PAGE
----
Ajab Khan is a self-taught artist based in Dera Ismail Khan, Pakistan. The artist, who did his Masters in Urdu literature, is in the field of art for the past 30 years, in the region of Seraiki Wasaib. Khan has won a number of national and international accolades, including the first prize in the Makkah Calligraphy competition, Saudi Arabia.
His paintings reflect local Saraiki culture of Dera Ismail Khan and describe everyday life and tge village environment of Sunni, Shia, Saraiki and Pashtun residents of the area.
One of his paintings is about a village woman. Using his artistic skills, the artist has captured a moment of her routine life, when she is moving towards her mud-made home from a verdant way while holding some stuff on her head. Khan has given bright colours to the painting and created greenery in the surrounding of the house as well.
One paining is about Saraiki Shia women participating in Ashura of Muharram rituals in black mourning dress.
Another piece is about a bricks kiln, commonly seen while visiting villages or during journeys through trains. In the painting, the smoke billowing from a chimney is also visible, while bricks are placed in an open area for sunlight.
Similarly, another art piece depicts engagement of youth. In this painting, the artist has showed two girls having stuff on their heads moving on the verdant way. The artist also made a small canal in his painting adjacent to some houses in the village. He used bright and light colours in the art piece to enhance its beauty.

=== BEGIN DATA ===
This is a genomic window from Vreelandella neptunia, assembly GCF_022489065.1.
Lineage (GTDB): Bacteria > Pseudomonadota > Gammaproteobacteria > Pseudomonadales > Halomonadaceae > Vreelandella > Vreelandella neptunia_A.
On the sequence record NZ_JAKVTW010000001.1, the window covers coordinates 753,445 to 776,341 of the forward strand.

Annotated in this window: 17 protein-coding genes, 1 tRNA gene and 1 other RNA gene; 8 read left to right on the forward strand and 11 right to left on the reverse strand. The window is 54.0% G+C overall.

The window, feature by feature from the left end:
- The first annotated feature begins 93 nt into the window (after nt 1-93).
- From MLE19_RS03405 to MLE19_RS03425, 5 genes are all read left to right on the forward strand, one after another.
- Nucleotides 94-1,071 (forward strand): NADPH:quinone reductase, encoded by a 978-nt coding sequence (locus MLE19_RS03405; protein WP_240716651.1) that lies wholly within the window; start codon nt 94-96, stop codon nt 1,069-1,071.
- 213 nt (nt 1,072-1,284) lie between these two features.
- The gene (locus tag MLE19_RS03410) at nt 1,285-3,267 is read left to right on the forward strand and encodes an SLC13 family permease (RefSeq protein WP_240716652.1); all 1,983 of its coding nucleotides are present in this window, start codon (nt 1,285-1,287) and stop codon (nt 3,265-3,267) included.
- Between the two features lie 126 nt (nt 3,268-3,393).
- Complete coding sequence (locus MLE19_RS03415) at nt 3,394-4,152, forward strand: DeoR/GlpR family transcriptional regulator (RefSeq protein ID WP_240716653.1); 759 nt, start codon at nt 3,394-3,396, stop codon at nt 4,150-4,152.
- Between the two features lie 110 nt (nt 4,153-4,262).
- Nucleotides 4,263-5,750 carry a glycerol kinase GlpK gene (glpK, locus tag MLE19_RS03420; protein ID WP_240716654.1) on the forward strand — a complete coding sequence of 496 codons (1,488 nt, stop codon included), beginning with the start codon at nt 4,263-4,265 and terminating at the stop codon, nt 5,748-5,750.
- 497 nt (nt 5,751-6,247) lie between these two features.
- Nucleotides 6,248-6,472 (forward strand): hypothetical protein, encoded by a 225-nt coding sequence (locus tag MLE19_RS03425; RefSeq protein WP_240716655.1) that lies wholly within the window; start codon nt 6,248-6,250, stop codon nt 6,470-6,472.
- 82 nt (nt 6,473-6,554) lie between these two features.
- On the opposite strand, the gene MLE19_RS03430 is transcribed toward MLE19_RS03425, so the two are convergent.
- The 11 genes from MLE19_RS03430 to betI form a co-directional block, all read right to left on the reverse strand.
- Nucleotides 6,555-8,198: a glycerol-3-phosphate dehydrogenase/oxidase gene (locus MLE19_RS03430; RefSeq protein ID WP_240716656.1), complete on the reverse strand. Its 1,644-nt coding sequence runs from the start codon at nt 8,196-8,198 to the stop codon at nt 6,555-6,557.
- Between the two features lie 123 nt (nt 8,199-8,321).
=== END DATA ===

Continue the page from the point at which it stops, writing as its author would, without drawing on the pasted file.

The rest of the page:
Khan’s paintings depict the verdant ways which could be seen particularly in villages and his work revolves around it.
His work brings us closer to the natural beauty that has been away from “all of us”. In his words: “We have forgotten the natural beauty. My work is to connect urban people to the beautiful life in rural areas.”
All of his paintings of villages are the real portray of Punjab and Khyber Pakhtunkhwa villages, from D.I.Khan to Bhakkar and other areas.
In reply to a query, he said, “Yes, this is true that there are no facilities in rural areas for people who want to become an artist.” There was only one public university in DI Khan and it did not offer any fine arts programme, he said, adding that public universities across Pakistan offered such courses however.
The majority of renowned artists of current times and past belonged to rural areas of the country, but the lack of facilities there dragged them to cities, asserted Ajab Khan.
“Artists of rural areas are more talented because they live near to natural beauty,” he said, adding students of DI Khan and its surrounding areas were studding at NCA, Lahore. “If the government could provide them with learning opportunities close to their hometowns, they would compete with artists of urban areas in a much better manner,” he concluded. (Source: Adapted from Daily Times)